“We are caught by political constraints,” said Steven Cook of the Council on Foreign Relations. “Whatever we do to satisfy one damages the other. We are really caught.”
Iraq, intent on averting a Turkish incursion and its potentially destabilizing repercussions, pledged Wednesday to work on halting PKK attacks.
“We consider PKK activities against the interests of the Kurdish people first, and then against the interests of Turkey,” Iraqi President Jalal Talabani, an ethnic Kurd, told reporters in Paris.
Iraqi Prime Minister Nouri Maliki telephoned Erdogan to ask for more time to crack down on the PKK, according to Turkey’s semiofficial Anatolia news agency. Maliki’s office in Baghdad confirmed the call, but not the details.
On the eve of Wednesday’s vote in Ankara, Maliki sent Vice President Tariq Hashimi on an emergency mission to Turkey to plead Baghdad’s case. But Iraqi promises ring hollow for many Turks.
Regional officials in Iraqi Kurdistan, over whom Baghdad exercises virtually no control, said they would not get involved in fighting the PKK. Moreover, they vowed to repel Turkish forces if they posed any danger to Iraqi Kurds.
“If the clashes between Turkey and the PKK begin to harm the people of Kurdistan, and they cross deep into Kurdish territory, we will resort to all means to repel the Turkish threat,” regional Kurdish government spokesman Jamal Abdullah said.
Turkish leader Erdogan has come under enormous domestic pressure to crack down on PKK rebels who have launched several deadly attacks such as that of Oct. 7 against Turkish soldiers and police.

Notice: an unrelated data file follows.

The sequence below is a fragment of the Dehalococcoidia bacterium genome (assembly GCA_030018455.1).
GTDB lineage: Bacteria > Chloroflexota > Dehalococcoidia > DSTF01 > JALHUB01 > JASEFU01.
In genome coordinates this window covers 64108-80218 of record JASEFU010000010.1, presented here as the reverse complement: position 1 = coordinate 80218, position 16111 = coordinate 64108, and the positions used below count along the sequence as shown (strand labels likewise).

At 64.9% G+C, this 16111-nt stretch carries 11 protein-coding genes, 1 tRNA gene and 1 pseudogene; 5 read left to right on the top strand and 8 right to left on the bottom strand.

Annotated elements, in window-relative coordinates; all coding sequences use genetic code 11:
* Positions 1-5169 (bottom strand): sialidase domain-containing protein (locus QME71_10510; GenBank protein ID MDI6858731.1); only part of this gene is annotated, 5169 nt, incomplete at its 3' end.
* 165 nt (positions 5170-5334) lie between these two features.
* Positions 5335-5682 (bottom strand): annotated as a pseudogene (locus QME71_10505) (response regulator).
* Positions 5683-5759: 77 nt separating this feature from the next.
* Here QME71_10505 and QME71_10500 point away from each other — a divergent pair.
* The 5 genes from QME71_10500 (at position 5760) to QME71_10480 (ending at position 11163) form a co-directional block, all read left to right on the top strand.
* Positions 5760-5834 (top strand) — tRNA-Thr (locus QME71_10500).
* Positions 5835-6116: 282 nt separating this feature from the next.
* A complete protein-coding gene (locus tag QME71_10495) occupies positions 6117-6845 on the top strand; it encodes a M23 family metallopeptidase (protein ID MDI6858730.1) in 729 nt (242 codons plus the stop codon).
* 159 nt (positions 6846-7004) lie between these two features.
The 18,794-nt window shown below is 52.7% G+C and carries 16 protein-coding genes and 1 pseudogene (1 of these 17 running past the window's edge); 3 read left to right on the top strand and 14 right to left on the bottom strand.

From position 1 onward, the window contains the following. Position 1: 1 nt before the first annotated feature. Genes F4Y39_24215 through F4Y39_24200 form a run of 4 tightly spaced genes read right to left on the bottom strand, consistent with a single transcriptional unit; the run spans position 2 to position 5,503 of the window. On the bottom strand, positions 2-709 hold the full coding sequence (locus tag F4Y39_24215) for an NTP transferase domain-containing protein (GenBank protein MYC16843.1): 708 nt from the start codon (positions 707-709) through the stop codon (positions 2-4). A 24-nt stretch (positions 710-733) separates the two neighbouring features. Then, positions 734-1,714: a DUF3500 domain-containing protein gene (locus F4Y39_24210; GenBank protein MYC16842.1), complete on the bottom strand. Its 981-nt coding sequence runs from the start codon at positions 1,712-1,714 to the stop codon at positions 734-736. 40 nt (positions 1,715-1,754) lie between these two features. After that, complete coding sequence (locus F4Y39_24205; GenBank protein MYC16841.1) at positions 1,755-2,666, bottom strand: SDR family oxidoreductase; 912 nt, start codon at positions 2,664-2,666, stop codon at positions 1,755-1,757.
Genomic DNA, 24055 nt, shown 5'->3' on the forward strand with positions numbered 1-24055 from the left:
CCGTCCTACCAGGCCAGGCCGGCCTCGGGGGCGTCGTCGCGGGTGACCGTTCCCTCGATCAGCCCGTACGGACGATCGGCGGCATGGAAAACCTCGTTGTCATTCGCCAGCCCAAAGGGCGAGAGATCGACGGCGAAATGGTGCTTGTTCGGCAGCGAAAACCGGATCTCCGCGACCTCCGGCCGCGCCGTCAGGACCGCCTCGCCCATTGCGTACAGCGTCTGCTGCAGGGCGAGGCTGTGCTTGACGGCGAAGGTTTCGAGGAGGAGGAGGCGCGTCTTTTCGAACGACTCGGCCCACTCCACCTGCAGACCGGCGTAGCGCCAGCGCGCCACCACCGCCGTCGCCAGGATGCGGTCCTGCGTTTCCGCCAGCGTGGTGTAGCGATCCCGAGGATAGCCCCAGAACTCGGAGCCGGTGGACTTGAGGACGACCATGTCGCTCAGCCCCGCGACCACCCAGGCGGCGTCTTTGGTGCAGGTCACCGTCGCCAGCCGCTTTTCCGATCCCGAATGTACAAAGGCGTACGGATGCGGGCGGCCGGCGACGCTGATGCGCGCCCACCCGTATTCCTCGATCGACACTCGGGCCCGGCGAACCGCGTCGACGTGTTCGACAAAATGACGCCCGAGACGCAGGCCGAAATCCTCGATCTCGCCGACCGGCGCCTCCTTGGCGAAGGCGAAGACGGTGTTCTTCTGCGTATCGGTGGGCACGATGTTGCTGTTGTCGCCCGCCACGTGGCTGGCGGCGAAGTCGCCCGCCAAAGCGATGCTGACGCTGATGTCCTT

“The government knows [going into Iraq] is risky and that they won’t achieve much, maybe kill a few terrorists, but they won’t be able to get rid of the PKK,” said political analyst Mustafa Akyol. “But the public pressure is so strong, so intense, they had to do something.”
That public sentiment was on view Wednesday night in Istanbul, when the Turkish national soccer team played Greece in a qualifying match for the 2008 European Championship. Thousands of Turkish fans called out the names of soldiers killed in PKK ambushes, then chanted: “Martyrs don’t die!”
Anger also spilled over in the parliament before the vote, coupled with resentment over what many Turks see as international inaction on PKK attacks.
“The U.S. has to make a choice between supporting the policies of northern Iraq and an Iraq that backs up the PKK, or supporting Turkey,” said lawmaker Sukru Elekdag of the main opposition party. “Washington has to make this choice.”
Pentagon officials said the U.S. military had been unable to use its own forces to go after PKK strongholds in northern Iraq because the troops were more urgently needed elsewhere. A senior military official in Baghdad said there were no U.S. combat troops in Iraqi Kurdistan.
“I think we’d like to end all threats to everyone in Iraq, but there’s only so much that you can do at one time,” Morrell said.
Many Turks are convinced that Washington has refused to go after the PKK as a way to punish Ankara for its refusal to allow U.S. forces to use Turkish soil for the 2003 invasion of Iraq.
PKK rebels have been fighting since 1984 for autonomy in Turkey’s Kurdish-majority southeast, a conflict that has claimed about 30,000 lives.
The Turkish parliament twice has approved major operations similar to those endorsed by Wednesday’s vote, but neither was acted on.
Selahattin Demirtas, deputy chairman of a Turkish Kurdish political party, said he feared a wider military response to the PKK would escalate violence.
“The civilians [in southeast Turkey] are very worried, and they want the clashes to come to an end, but they don’t believe a bigger military operation would be able to do this,” Demirtas said. “This could lead to years of regional war in the Middle East. Turkey could be dragged into a big mud pit.”
Special correspondent Borg reported from Ankara, and Times staff writers Wilkinson from Rome and Spiegel from Washington. Times staff writers Ned Parker in Baghdad and Paul Richter in Washington and a special correspondent in northern Iraq contributed to this report.